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Investigation into the Effects of Real-world Uncertainties on A Computer Model-based Leak Detection System for Liquid Pipelines Open Access


Other title
liquid pipeline
leak detectability
real-time transient model based leak detection
computational pipeline monitoring
Type of item
Degree grantor
University of Alberta
Author or creator
Lu, Zhe
Supervisor and department
She, Yuntong (Department of Civil and Environmental Engineering)
Examining committee member and department
Li, Huazhou (Department of Civil and Environmental Engineering)
Davies, Evan (Department of Civil and Environmental Engineering)
Department of Civil and Environmental Engineering
Water Resources Engineering
Date accepted
Graduation date
2017-11:Fall 2017
Master of Science
Degree level
Leaks in oil pipeline systems can significantly affect the environment and lead to economic losses. Pipeline companies are working to improve existing methods to monitor their pipelines more effectively. Computer model-based leak detection methods detect leaks by analyzing the pipeline hydraulic state and have been commonly employed in the energy pipeline industry. However, the effectiveness of these types of leak detection systems is often challenged by real-world uncertainties. This study quantitatively evaluated the impacts of uncertainties on leak detectability of a widely used real-time transient model based leak detection system. Uncertainties in fluid properties, data acquisition systems, and field sensors were assessed. Errors were introduced into the identified uncertainty sources one at a time and then randomly; and the changes in leak detection time caused by the real-world uncertainties were quantified using simulated leaks. This study provides valuable quantitative results contributing towards a better understanding of how real-world uncertainties may affect leak detection. A general ranking of the importance of the uncertainty sources was obtained; ordered from high to low, they are time skew, bulk modulus error, viscosity error, and polling time. It was also shown that inertia-dominated systems with low R factors were less sensitive to uncertainties compared to friction-dominated systems with high R factors.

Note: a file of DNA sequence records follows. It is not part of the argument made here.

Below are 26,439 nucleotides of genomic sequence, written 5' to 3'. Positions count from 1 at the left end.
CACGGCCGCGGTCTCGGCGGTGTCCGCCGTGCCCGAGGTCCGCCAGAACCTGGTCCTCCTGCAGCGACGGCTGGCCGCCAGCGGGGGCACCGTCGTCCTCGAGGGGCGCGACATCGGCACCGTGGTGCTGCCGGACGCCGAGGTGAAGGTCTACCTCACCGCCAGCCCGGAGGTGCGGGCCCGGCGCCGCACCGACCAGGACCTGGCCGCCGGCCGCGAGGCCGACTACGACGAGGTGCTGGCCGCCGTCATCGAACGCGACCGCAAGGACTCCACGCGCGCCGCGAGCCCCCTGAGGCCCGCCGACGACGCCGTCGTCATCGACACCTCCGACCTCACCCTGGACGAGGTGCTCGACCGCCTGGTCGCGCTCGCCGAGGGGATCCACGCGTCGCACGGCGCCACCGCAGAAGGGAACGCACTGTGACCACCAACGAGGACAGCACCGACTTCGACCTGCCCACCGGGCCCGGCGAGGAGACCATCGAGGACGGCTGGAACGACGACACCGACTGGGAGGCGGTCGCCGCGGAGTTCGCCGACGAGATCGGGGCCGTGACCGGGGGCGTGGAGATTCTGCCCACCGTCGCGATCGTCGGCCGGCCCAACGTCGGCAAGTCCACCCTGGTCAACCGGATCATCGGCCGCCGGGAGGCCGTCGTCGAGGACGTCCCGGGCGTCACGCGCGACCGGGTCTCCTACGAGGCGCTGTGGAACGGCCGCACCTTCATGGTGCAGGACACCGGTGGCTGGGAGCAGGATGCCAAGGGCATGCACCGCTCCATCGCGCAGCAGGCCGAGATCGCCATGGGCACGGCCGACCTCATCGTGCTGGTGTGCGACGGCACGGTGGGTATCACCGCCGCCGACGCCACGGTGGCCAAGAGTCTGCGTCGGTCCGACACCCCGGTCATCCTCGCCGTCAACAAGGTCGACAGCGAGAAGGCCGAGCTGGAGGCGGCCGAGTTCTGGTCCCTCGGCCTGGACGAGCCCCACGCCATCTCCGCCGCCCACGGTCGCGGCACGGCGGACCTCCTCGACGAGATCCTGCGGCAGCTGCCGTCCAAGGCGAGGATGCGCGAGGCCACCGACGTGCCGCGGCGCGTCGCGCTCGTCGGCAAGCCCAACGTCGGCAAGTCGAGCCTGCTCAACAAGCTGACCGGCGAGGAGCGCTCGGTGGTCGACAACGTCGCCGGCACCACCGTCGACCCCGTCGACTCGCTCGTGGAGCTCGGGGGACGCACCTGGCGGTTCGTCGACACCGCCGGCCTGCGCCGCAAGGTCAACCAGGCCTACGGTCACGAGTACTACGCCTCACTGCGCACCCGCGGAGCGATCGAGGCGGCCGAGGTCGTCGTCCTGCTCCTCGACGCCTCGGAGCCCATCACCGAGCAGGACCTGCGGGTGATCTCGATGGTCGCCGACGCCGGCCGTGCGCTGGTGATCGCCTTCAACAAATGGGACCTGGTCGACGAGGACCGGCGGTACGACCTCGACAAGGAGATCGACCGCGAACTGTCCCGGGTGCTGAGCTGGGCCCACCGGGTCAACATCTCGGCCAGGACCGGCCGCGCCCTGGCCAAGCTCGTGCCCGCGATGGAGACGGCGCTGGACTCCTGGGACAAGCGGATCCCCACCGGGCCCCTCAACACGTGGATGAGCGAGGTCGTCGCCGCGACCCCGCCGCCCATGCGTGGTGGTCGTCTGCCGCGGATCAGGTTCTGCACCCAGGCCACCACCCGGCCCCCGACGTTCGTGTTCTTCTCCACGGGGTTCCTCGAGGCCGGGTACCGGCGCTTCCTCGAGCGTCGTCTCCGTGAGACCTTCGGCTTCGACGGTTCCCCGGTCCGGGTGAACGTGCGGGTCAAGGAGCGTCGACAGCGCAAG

This thesis is made available by the University of Alberta Libraries with permission of the copyright owner solely for the purpose of private, scholarly or scientific research. This thesis, or any portion thereof, may not otherwise be copied or reproduced without the written consent of the copyright owner, except to the extent permitted by Canadian copyright law.
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